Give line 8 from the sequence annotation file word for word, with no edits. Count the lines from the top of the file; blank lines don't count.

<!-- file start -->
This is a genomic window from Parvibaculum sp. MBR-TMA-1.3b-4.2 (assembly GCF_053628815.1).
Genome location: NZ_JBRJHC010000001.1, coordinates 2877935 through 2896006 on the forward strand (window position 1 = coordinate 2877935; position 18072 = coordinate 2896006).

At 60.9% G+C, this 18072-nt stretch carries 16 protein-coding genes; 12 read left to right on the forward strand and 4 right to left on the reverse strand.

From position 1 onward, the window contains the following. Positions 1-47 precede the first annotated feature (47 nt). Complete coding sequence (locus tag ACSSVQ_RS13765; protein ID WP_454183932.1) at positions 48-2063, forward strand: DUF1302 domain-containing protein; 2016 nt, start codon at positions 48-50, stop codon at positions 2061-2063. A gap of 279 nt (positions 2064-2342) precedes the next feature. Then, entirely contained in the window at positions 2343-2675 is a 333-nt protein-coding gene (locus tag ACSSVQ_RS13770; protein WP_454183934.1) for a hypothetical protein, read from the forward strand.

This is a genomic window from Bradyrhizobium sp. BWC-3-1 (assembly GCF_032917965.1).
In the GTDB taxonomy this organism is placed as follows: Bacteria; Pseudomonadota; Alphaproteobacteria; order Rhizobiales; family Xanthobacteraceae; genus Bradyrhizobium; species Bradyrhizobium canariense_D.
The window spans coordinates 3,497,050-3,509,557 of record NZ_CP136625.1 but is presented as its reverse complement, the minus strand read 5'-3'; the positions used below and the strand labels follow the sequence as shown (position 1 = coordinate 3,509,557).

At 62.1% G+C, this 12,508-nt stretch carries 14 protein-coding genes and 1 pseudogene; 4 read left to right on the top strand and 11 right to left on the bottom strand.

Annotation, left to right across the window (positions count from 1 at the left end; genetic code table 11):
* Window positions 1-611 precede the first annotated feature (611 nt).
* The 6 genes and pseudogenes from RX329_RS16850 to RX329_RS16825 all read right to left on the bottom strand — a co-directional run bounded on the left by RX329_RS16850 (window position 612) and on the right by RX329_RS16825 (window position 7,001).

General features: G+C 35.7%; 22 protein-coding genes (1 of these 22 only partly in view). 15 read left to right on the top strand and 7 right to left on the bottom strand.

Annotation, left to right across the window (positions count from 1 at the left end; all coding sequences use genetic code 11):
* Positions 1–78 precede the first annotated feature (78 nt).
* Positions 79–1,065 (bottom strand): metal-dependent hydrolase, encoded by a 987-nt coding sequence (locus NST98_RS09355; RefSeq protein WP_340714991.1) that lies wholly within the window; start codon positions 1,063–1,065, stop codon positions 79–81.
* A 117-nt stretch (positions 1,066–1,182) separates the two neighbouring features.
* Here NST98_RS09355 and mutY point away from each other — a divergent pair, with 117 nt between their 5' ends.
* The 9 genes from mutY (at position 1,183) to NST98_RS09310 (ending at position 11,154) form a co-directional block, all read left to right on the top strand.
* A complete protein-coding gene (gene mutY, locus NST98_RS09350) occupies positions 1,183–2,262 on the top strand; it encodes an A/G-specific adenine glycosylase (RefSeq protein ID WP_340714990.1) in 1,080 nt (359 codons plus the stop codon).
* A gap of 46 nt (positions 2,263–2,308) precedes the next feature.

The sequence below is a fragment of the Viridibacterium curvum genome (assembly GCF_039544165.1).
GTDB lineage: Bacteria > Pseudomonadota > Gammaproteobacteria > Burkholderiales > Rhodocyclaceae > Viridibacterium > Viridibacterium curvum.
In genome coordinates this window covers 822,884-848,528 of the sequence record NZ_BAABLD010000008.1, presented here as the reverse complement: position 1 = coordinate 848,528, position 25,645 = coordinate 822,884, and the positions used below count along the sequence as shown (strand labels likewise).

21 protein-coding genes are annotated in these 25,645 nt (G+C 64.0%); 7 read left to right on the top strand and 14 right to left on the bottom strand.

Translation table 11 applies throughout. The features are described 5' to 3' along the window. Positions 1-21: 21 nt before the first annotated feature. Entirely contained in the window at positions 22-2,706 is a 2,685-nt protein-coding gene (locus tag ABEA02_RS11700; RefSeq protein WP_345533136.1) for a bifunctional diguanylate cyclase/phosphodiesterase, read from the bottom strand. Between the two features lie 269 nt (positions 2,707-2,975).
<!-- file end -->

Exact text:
At 62.1% G+C, this 12,508-nt stretch carries 14 protein-coding genes and 1 pseudogene; 4 read left to right on the top strand and 11 right to left on the bottom strand.